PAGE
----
Newspaper Archive of
The Message
Evansville, Indiana
October 21, 1994     The Message
PAGE 9     (9 of 12 available)        PREVIOUS     NEXT      Full Size Image
 
PAGE 9     (9 of 12 available)        PREVIOUS     NEXT      Full Size Image
October 21, 1994
 

Newspaper Archive of The Message produced by SmallTownPapers, Inc.
Website © 2019. All content copyrighted. Copyright Information.     Terms Of Use.     Request Content Removal.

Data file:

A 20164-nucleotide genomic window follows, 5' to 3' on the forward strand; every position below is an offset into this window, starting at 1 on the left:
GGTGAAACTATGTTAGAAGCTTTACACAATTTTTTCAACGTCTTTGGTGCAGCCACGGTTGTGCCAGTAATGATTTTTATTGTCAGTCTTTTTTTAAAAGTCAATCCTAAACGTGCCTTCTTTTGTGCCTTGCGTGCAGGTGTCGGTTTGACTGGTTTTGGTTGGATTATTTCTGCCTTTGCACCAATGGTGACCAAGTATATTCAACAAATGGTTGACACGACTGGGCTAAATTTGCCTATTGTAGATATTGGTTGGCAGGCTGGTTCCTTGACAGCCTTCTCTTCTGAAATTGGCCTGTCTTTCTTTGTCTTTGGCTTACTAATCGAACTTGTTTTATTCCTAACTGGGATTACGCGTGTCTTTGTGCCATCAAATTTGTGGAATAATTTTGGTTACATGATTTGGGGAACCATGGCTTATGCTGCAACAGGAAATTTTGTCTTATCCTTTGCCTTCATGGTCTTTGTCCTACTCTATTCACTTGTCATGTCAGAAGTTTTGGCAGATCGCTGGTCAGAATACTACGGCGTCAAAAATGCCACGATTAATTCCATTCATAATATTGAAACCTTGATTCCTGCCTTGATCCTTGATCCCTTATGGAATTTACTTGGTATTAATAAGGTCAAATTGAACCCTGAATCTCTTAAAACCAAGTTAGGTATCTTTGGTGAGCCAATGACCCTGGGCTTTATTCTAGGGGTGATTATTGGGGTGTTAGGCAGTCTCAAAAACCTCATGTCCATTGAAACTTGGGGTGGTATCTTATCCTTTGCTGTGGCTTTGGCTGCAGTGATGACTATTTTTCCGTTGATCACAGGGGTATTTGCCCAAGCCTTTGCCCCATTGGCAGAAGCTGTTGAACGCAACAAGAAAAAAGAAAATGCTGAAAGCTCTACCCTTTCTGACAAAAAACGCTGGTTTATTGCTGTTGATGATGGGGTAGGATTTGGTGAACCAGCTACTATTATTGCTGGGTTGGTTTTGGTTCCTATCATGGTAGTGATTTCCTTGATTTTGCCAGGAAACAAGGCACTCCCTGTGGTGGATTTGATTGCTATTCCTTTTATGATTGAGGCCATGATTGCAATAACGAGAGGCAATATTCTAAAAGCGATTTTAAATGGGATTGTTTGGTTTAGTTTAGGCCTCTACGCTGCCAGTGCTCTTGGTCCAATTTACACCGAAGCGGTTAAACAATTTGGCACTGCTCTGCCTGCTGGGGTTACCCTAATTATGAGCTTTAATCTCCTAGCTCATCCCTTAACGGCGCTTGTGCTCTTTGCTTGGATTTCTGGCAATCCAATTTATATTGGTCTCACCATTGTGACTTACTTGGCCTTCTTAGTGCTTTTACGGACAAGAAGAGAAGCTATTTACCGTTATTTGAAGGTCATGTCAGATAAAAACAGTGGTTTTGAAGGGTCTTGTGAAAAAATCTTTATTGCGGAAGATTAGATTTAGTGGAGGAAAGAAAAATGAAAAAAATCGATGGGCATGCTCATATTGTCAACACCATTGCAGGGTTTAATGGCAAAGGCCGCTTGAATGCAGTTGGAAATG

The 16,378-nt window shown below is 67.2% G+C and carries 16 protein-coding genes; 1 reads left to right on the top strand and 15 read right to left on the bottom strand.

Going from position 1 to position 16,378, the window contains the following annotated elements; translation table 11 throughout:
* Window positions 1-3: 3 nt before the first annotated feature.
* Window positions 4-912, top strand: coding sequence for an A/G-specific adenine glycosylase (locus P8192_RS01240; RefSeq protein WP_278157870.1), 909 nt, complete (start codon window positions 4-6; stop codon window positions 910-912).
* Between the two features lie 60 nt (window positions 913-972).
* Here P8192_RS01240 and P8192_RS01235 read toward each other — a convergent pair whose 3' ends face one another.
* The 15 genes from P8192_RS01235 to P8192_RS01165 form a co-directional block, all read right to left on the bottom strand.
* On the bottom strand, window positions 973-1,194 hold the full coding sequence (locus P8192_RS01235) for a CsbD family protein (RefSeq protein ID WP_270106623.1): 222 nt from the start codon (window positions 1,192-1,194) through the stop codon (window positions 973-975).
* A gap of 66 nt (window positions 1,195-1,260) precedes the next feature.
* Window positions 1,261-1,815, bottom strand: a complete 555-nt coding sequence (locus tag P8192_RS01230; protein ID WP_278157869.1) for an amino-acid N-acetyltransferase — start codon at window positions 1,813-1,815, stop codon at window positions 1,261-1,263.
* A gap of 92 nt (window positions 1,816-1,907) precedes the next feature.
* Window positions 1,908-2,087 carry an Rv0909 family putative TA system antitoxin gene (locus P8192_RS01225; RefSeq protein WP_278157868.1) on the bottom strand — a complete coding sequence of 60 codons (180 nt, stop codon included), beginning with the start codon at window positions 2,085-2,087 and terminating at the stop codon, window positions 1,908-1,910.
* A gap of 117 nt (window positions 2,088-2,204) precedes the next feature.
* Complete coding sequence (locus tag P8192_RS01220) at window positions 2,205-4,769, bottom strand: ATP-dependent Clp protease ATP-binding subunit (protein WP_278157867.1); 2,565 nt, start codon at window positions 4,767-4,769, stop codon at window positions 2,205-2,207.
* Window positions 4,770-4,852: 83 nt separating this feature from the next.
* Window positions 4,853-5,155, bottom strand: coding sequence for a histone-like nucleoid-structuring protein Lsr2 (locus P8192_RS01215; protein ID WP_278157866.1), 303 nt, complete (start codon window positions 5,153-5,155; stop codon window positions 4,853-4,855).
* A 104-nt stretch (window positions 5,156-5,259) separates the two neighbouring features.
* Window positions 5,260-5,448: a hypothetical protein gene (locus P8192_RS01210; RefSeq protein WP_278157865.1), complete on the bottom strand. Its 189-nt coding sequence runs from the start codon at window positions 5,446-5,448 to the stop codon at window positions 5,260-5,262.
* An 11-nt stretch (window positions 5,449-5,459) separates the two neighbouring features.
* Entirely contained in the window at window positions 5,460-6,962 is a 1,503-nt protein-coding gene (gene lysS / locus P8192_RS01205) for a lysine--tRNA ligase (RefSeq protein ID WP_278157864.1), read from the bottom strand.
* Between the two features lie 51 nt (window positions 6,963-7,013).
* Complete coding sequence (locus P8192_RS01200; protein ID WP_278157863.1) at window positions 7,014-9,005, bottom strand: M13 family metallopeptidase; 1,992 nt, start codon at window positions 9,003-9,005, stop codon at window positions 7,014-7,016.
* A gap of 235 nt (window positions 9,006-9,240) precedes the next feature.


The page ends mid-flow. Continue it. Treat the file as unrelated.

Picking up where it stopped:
__October 21, 1994 The Message -- for Catholics of Southwestern Indiana 9 -- Commentary-- End of the journey: The blind man at Jericho Gospel commentary for Sunday, Oct. 23, Thirtieth Sun- day, Ordinary Time, Cycle B, Mark 10:46.52. According to three of our gospels, Mark, Matthew, and Luke, Jesus spent the greater part of his public ministry in Galilee. For all three of these gospels his public ministry seems to last only one year, a rather unlikely scenario. But such is the framework which Mark used in his gospel and Luke and Matthew both adopted this By FATHER DON DILGER COLUMNIST framework of a one-year ministry. The Gospel of John seems to use a three-year framework for the ministry of Jesus. In the Gospel of Mark Jesus came to the end of his ministry in Galilee at the end of chapter nine. Mark begins chapter ten with this statement: "He left there and went to the region of Judea and be- Yond the Jordan." Thus Jesus is said to have crossed the Jordan from Galilee in northern Pales- tine to the area east of the Jordan sometimes called 7ransjrdan. " From there he headed south to oUctea, thus avoiding a trip through Samaria. This Was the Usual route of Jewish pilgrims on the way to Jerusalem in Judea Relations between Jews and Samaritans were strained and it was easier to go the longer and less mountainous route east of the Jordan, the- When Jesus and Company got farther south Y re-crossed the Jordan into Judea. The first n:J.cr city they would enter was the city of palms, cno. It ]s here that Mark places today's gospel reading. As Jesus was leaving Jericho a blind beg- gar named Bartimaeus was sit- ting by the roadside. When he heard Jesus passing he cried out: "Jesus, Son of David, have mercy on me!" The crowd told him to keep quiet but he kept on shout- ing. Jesus called the man over to himself. The blind man threw off his coat, leaped up, and came to Jesus. Encouraged by Jesus he asked: "Master, that I may see." Jesus dismissed him with the words: "Your faith has made you well." He received his sight and followed Jesus. The question we must ask is this: why did Mark place this story at this partic- ular point? In Mark's theological point of view Jesus had been rejected by the religious estab- lishment. In turn he had warned his disciples against the teaching of the religious establish- ment. The disciples, as usual in Mark, did not un- derstand what he was talking about. Then Jesus cures the first blind man as if to say, the blind see but those who think they see, i.e. his disciples, re- main blind. Then Mark inserts three stories which always end with Jesus predicting his suf- fering, death, and resurrection in Jerusalem. This is the Marcan Jesus' intensive course to educate the disciples to understand his mission Their neg- ative reaction to all three stories or episodes demonstrates that they still understand nothing. Then Jesus cures a second blind man. The blind man had faith without seeing, while the disciples who had sight had no faith. Mark, however, is not concerned so much with talking about the disciples of Jesus' time. His concern is with the disciples of Jesus at the time when the gospel was written, some forty years after the death of Jesus. The point that Jesus' disciples never grasped was that Jesus attained glory only through suffering and death. Mark tells this story to give a theological reason to his community that had undergone a terrible persecution. Many were put to death for being Christian. Many would not have un- derstood why this happened to them. Mark points out that Jesus himself taught that he and they had to undergo the cross to come to glory. He wants them to see themselves in the blind men who pro- fessed faith in Jesus and received their sight. In other words Mark says: "If you have faith, you will understand what happened to you." The same message comes to us from today's story. Most of us do not have to undergo martyrdom in the sense of losing our life for being Christian. All of us, however, undergo some kind of suffering. This suffering may be inflicted upon us by others as was the case with Mark's Jesus and the persecuted Christians of Mark's Church at Rome. Other suffer- ing is inflicted upon us by ourselves as we weaken in the face of temptation and have to bear the conse- quences of our sins. Still other suffering is caused by chronic poverty, sickness, loss of friends and family through death. In all of these Mark would ask us to see ourselves not in the disciples who would not un- derstand, but in the blind nmn who, despite his handicap, shouted: "That I may see!" We await the assuring words of Jesus: "Go your way. Your faith has made you well." That wellness may not be a physical cure, but rather an understanding that the Christian who cannot escape suffering is in union with and in step with Jesus. Readings:Jeremiah 31:7-9; Hebrews 5:1.6. JASPER LUMBER CO. COMPLETE BUILDING SERVICE Ph: 482-1125 RT. 4, JASPER KREMpp SUBSCRIBE LUMBER CO. TO BUILNG MATERIAL SUPPLIES & GENERAL CONTRACTING THE HOECENTER CONSTRUCTION =-8 MESSAGE turday, November 5, 1994 9:00 10:30 am $2 25 Reservatmns-- Required (812) 476-4337 (812) 476-1257 Children 3 years and under must be accompanied by an adult Bring your camera! NativRy Catholic Church 3635 PollackEvansville ] Supportyo " :: : : ' ur local pro-hie organizat ...... i .... - I I Built in 1825 for Noon Day Stage Coach Stop & Trading Post OFFICIALLY RECOGNIZED AS THE OLDEST RESTAURANT IN INDIANA 12 MILES NORTH OF EVANSVILLE 1 MILE EAST OF US 41 ON OLD STATE ROAD OLDEST ORIGINAL LOG INN =- -" I EARLY STAGE COACH STOP ..... Dine in the Original Log Room that Abraham Lincoln was in -in November 1844 DINNERS SERVED by Ala Carte Menu or FAMILY STYLE for 4 or More Draught Beer - Wine - Cocktails DINING ROOM SEATING 500 Serving Dinner from 4 to 10:30 p.m. Tuesday - Saturday Closed Sunday and Monday Evansville Telephone 867-3216 GENE and RITA ELPERS, proprietors I I I I IIII [ I II _ I I I [ I I I ill I II I RESTAURANT SPECkLiNG tN DELICIOUS GERMAN FOOD PRIME RiB CHARBROILED STEAQK COUNTRY FRIED CHICKEN SEAFOODS . SALAD BAR BANQUET ROOM FOR PRIVATE PARTIES F0 .L Y0R C41DUN6 NIS, C4K ] 482-2840 I  ........ 13 3.'d. A. Ja=pe, tN II I III I I VERY LOW PRICES TRUSS RAFTERS Exce4kmt Pnces-Any Sze to 80" OVERHEAD DOORS Hundreds n Stock Nobody BemJ Out PH METAL ROOFING Over 29,OEO Sq. In Stock Any Len Cut To Inch BEST PRICES AROUND DEALERS WANTED DAVIESS CO. METAL 812-295-4299